Common Indoor Marijuana Growing Techniques
If you choose to grow indoors, there are many different techniques that you can use. First, you’ll need to choose a growing medium. Most growers choose between hydroponic and soil-based growing methods, but new growers are best to start with a soil base. Growing inside is usually a much more viable option, as it is more concealable and gives you much more control over your environment.
If you decide that indoor marijuana growing is the way to go, then you need to understand that there are both positives and negatives associated with growing indoors.
The Pros and Cons of Indoor Marijuana Growing
The pros of growing indoors include:
- total climate control; i.e. heat, humidity, water, nutrients, air flow, lighting, etc.
- much more concealable and private, you keep your business strictly your own
- fewer problems with bugs or fungus that may harm your harvest
- less risk of someone stealing your harvest; the woods are full of hikers who’d love to find your isolated grow spot
- control over when to induce flowering (you are God to your plants, after all, able to turn the sun off and adjust the length of day and night)
- you can achieve more regular, reliable results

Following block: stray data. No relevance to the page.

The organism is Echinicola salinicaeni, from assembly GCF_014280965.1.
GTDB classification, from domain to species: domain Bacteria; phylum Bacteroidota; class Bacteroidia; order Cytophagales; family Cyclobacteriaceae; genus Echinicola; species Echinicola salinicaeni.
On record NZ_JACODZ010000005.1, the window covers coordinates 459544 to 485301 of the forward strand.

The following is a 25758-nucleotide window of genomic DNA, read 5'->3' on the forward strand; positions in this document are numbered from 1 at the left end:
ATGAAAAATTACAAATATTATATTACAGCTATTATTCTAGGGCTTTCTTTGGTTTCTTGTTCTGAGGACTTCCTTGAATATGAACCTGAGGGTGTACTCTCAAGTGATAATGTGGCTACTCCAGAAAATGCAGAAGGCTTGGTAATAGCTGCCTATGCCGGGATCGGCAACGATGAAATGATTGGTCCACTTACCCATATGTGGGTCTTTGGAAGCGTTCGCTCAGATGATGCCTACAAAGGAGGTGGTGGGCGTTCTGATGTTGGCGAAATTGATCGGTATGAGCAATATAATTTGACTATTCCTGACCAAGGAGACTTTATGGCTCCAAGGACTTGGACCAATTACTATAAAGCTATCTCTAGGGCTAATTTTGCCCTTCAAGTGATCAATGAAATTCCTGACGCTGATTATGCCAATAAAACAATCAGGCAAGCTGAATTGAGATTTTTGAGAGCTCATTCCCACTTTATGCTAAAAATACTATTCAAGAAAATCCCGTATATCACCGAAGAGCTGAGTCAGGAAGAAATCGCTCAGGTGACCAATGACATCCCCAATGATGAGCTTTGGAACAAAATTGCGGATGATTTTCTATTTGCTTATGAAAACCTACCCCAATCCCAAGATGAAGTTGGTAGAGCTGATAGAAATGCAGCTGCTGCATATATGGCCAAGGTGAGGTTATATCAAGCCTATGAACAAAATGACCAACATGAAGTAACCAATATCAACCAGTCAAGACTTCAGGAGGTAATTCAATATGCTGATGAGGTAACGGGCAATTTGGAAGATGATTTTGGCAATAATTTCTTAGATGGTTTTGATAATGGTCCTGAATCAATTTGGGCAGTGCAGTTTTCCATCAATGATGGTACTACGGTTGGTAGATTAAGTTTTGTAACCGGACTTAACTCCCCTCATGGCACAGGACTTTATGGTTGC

- staggered growing; you can keep plants at multiple stages of growth to maintain a continuous cycle
- ability to cultivate ‘mother’ plants and engage in cloning
There are cons to growing indoors, including:
- heat production; there are some areas where police may even use thermal imaging technology to look for literal hot spots where they can investigate
- smell; growing in a residential area without proper smell containment can attract the unwanted attention of your neighbors or the police
- electricity consumption; proper lights consume a lot of power and some companies will report a sudden spike in energy use to the police; your bill can also get more expensive
- size and strain limitations; when you grow indoors, you’ll usually need an indica or indica-hybrid strain, since they grow smaller; cannabis sativa strains are native to equatorial regions where they often grow 10 – 15 feet tall, not a suitable height indoors
- there is limited or no natural sunlight indoors, so you must use proper lights
Once you’ve decided that indoor growing is the way to go, you’ll need to establish a good grow area. While you can grow in a closet, it’s really best if you have an entire room to devote to your growing, simply because your lights will generate a lot of heat.
Secure your grow room, and start seriously thinking about how you will manage the smell. Although it can be tempting to jump into lights and starters or seed germination right away, take your time to build a secure grow room with adequate ventilation and air purification. Make sure that windows and air ducts are properly sealed, and then you can get started with your plants.